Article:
BTEC Level 3 National Extended Certificate in Applied Science is a vocation or work-related qualification. The course is designed for learners who are interested in learning about the science and technological sectors alongside other fields of study, with a view to progressing to a wide range of higher education courses, not necessarily in applied science. The scientific field is an exciting and constantly changing environment, with a wide range of opportunities. This course aims to equip students with many skills which are recognised and desired in all science and technological sectors.

The BTEC Level 3 National Extended Certificate is equivalent to one GCE A Level. You can reach 56 UCAS Tariff points with a Distinction*.

There are four units in total, two units per academic year. Each year will consist of one exam unit and one coursework unit.

In Year 12 the two units studied are:

1  Principles and Applications of Science I

A Periodicity and properties of elements (Chemistry)

B Structure and functions of cells and tissues (Biology)

C Waves in communication (Physics)

2   Practical Scientific Procedures and Techniques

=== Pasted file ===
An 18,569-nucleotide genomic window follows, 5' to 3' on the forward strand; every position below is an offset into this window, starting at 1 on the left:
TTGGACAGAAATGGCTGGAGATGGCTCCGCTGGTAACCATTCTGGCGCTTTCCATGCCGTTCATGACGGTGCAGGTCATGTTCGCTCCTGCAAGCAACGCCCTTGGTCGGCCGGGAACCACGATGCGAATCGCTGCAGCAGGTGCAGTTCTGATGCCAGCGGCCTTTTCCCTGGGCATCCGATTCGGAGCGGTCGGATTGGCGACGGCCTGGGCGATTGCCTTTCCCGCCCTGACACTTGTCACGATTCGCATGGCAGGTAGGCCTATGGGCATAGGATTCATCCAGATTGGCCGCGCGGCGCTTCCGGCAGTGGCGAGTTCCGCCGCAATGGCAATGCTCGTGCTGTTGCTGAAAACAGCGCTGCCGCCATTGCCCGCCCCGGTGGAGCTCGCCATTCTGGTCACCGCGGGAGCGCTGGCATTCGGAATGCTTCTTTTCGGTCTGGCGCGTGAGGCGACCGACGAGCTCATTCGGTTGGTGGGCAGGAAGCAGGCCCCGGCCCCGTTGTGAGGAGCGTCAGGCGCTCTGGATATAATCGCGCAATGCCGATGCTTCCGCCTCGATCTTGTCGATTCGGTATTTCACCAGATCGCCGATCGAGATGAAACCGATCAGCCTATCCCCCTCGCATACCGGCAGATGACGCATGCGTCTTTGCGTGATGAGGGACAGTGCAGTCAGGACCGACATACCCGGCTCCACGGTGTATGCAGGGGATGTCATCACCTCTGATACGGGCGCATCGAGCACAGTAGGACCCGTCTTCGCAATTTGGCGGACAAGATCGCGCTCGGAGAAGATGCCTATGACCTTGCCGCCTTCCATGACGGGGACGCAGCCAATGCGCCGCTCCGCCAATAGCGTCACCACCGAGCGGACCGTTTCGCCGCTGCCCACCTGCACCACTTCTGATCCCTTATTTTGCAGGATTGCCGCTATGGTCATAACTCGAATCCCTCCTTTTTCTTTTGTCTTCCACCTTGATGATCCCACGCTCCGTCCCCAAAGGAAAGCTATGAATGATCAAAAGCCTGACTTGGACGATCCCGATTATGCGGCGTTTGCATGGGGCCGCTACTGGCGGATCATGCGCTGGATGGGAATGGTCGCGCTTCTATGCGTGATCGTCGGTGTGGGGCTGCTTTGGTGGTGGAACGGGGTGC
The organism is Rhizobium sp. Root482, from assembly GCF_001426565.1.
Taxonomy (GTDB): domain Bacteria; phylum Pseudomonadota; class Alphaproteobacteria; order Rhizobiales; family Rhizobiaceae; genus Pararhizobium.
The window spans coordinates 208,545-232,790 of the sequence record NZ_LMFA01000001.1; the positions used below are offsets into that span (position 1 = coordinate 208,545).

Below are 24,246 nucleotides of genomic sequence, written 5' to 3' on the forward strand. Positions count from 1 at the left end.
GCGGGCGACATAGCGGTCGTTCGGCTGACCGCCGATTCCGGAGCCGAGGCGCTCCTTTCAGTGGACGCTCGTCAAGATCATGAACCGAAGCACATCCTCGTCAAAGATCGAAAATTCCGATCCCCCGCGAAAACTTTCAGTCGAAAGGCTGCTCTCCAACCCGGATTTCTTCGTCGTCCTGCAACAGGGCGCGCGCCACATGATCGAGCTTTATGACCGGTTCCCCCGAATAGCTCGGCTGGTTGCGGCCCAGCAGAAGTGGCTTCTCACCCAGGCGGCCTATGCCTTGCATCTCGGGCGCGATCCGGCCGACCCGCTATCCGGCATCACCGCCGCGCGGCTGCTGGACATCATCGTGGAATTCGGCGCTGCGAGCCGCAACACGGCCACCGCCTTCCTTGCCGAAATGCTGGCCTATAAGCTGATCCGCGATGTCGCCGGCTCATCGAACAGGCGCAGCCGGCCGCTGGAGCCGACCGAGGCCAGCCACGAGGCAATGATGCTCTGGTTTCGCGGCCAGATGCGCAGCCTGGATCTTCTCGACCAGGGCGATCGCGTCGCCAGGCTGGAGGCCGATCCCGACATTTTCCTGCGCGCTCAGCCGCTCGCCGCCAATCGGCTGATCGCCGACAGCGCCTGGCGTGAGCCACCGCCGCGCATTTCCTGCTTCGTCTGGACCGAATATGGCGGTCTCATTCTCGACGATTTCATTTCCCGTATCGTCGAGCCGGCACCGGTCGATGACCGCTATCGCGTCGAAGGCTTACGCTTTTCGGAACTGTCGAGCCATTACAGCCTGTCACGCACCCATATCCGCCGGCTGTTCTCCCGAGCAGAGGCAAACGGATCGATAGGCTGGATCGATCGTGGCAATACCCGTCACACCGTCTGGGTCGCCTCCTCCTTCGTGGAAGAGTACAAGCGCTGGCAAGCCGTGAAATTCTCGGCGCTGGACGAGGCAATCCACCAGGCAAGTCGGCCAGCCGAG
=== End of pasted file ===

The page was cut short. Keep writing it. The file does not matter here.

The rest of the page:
A Undertake titration and colourimetry to determine the concentration of solutions.

B Undertake Calorimetry to study cooling curves.

C Undertake Chromatographic techniques to identify components in mixtures

D Reflection as a scientist


In Year 13 the two units studied are:

Scientific Investigation Skills (Externally Assessed)

-Planning a scientific investigation

-Data collection, processing and analysis/interpretation

-Drawing conclusions and evaluation

-Essential Practicals: Enzymes in action, Diffusion of molecules, Plants and their environment, Energy content of fuels, Electrical circuits

Human Regulation and Reproduction (Internally Assessed)

 - Interrelationships and nervous control of the cardiovascular and     respiratory systems

- Homeostatic mechanisms used by the human body

- The Role of hormones in the regulation and control of the reproductive system


Pupils study Pearson’s syllabus, specification for which can be found at: